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Sticks & Stones May Break My Bones, But Guns Can Always Kill Me: Rhetoric & Violence in Tucson January 11, 2011

Posted by legalethicsemporium in Criminal law, Gun Control, Law, Ethics & Society, U.S. Constitution.
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There is little to be said that has not already been said about the tragic shooting in Tucson that killed 6 and wounded many others including Representative Gabrielle Giffords.  The media and internet is inundated with analysis attempting to explain/blame the impact of the vitriolic, hyperbolic political rhetoric that has become the mainstay of many politicians, bloggers, and media coverage.

However, regardless of the sociological debate about the ability of words to incite violence in an already unbalanced human being, one simple, bare fact remains true.  If it weren’t so easy to purchase a semi-automatic pistol that holds 30 rounds of ammunition then maybe 20 people would not have been shot instantaneously.

As Robert Dallek writes, “Only one thing seems certain in trying to understand the gap between rhetoric and action in our national discussions about violence in America: the ease with which perpetrators can acquire the means to commit mass murder. However often we lament the horrors committed by deranged killers, we seem incapable of reining in the capacity of the murders’ ability to acquire the handguns, automatic weapons, and rifles they use to create such mayhem.”

In fact, the New York Times reports that, “Arizona’s gun laws stand out as among the most permissive in the country. Last year, Arizona became only the third state that does not require a permit to carry a concealed weapon. The state also enacted another measure that allowed workers to take their guns to work, even if their workplaces banned firearms, as long as they kept them in their locked vehicles. In 2009, a law went into effect allowing people with concealed-weapons permits to take their guns into restaurants and bars…

In the last two weeks, two bills were introduced relating to the right to carry guns on college campuses, one allowing professors to carry concealed weapons and one allowing anybody who can legally carry a gun to do so.”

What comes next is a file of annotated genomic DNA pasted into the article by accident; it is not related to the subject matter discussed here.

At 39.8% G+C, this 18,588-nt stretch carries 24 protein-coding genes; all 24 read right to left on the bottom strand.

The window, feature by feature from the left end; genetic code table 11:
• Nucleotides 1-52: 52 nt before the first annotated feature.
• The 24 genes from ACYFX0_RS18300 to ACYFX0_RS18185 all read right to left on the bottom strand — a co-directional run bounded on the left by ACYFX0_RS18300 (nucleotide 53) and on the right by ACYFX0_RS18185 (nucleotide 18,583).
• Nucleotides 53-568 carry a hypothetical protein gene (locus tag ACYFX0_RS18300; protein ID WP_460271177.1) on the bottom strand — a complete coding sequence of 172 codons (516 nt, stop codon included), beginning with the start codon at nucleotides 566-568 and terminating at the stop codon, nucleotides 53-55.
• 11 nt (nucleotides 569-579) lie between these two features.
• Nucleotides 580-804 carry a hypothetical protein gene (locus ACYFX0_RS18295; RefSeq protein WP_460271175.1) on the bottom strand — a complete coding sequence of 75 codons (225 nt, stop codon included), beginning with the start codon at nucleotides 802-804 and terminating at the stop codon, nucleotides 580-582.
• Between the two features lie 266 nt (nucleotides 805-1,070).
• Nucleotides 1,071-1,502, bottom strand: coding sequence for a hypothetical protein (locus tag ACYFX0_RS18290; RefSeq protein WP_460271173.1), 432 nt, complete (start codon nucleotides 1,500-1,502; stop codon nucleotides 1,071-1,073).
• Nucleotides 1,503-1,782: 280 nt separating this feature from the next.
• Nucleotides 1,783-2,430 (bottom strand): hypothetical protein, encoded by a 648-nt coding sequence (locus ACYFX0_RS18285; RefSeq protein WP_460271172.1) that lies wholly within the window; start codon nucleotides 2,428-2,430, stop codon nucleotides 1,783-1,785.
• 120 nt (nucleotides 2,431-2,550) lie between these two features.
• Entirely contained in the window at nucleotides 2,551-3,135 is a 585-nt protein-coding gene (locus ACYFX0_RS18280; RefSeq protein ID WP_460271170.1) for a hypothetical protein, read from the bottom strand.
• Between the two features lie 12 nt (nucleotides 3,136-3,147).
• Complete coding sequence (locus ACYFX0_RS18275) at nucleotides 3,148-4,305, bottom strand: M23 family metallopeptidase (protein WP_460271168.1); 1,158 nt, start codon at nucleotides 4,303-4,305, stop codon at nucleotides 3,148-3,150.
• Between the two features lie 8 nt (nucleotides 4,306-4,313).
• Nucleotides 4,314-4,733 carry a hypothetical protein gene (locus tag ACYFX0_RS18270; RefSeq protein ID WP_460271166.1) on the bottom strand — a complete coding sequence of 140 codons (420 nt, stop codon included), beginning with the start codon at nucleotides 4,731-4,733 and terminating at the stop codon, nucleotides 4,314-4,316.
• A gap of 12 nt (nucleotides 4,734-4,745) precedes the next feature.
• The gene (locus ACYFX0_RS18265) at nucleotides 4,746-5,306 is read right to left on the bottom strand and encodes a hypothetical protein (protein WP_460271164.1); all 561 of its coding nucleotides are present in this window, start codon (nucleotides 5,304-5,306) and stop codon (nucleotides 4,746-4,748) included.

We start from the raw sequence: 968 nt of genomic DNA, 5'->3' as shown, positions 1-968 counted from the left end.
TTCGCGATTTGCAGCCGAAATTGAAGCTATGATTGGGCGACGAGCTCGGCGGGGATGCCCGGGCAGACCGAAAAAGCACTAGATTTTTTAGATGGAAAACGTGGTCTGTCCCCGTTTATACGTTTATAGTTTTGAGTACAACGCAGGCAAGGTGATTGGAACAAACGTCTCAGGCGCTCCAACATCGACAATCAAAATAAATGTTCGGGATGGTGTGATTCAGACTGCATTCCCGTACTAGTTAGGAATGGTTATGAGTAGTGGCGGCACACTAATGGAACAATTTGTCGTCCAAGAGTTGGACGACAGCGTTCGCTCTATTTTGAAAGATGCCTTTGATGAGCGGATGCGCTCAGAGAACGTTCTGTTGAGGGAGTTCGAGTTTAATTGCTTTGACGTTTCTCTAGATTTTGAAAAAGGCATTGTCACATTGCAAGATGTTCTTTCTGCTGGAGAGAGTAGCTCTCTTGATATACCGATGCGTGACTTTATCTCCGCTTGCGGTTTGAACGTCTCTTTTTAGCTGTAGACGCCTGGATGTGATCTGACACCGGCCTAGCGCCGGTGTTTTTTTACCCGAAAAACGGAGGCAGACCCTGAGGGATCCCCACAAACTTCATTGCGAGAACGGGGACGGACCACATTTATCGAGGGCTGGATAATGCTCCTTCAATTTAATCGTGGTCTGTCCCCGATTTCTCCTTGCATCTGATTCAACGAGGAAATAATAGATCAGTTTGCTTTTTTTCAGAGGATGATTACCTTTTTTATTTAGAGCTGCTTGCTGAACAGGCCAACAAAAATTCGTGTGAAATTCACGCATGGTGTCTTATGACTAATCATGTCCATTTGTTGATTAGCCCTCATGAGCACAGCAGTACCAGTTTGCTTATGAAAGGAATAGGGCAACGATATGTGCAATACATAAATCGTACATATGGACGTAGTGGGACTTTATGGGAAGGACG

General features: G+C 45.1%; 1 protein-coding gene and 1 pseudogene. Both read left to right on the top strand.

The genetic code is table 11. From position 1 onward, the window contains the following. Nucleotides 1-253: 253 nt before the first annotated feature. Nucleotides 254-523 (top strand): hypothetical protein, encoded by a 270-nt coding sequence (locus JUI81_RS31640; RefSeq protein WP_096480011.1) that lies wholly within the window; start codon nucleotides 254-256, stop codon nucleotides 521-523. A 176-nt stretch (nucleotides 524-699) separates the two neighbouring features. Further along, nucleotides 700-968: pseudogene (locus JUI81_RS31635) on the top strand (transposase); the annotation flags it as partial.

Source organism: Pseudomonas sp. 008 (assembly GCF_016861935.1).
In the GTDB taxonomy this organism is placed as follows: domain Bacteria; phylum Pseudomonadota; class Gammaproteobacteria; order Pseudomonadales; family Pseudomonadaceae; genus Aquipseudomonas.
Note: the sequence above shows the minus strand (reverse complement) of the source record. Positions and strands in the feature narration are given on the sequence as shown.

Query: Even if the Founding Fathers envisioned that the Second Amendment would ultimately permit citizens to own hand guns for use beyond the needs of forming a state militia–which is the subject of vehement debate in our country–does any private citizen really need a concealed weapon that holds a 30 round magazine?



Bang Bang II— Want a Gun? Go West…No Just Look West July 6, 2010

Posted by legalethicsemporium in Law, Ethics & Society.
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An earlier Bang Bang post  reflected upon the Supreme Court’s recent decision that requires state and local governments to recognize an individual’s  2nd Amendment ‘s right to bear arms.   Bang Bang II is posted to  note the fact that anyone wanting  to carry a concealed firearm may be able to get licensed by the state of Utah without so much as ever learning how to shoot the deadly weapon.

That’s right, apparently 32 states recognize a gun license if it is issued by Utah and Utah will accommodate you in your  state—The proverbial “go west young man” is made unnecessary by a gun safety class that is  available for $62.25 in your own state  and does not require any shooting practice.  (To read the entire article from today’s New York Times just click here.)

 ‘Just kind of leaves you wondering… If the Founding Fathers could have imagined the state of Utah, what would they think?

Bang, Bang, The Supreme Court Rules that the 2nd Amendment is Sound June 29, 2010

Posted by legalethicsemporium in Law, Ethics & Society.
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So, this week the  U.S. Supreme Court  held that the 2nd Amendment right to bear arms is an individual right that cannot be impinged upon by  state and local governments.  It did not overturn Chicago’s gun control laws, but rather told the lower courts to reconsider the validity of those laws which appear to be invalid under the Court’s ruling.

 One really has to pause and wonder whether the Founding Fathers ever would have imagined that their need to be able to organize a state militia would translate into the wide spread misuse of hand guns  and a community’s inability to restrict gun ownership in the interest of safety.

‘“The reasons that motivated the framers to protect the ability of militiamen to keep muskets available for military use when our nation was in its infancy, or that motivated the Reconstruction Congress to extend full citizenship to freedmen in the wake of the Civil War, have only a limited bearing on the question that confronts the homeowner in a crime-infested metropolis today,” Justice Stevens wrote in his final dissent before retiring.

He said the court should have proceeded more cautiously in light of “the malleability and elusiveness of history” and because “firearms have a fundamentally ambivalent relationship to liberty.”’ (Entire quote is from the NYTimes article linked above.)

Stay tuned because there will be much more litigation concerning the “ambivalent relationship” between  gun control laws and liberty.   The Supreme Court has decided  that the Constitutional right to bear arms is an individual right that must be respected by the states, but has not provided specific guidance on which gun control laws may be able to pass Constitutional muster.  Predictions are that gun control opponents are loading their legal arsenal and ready to take a shot at the constitutionality of existing gun control laws in communities throughout the country.

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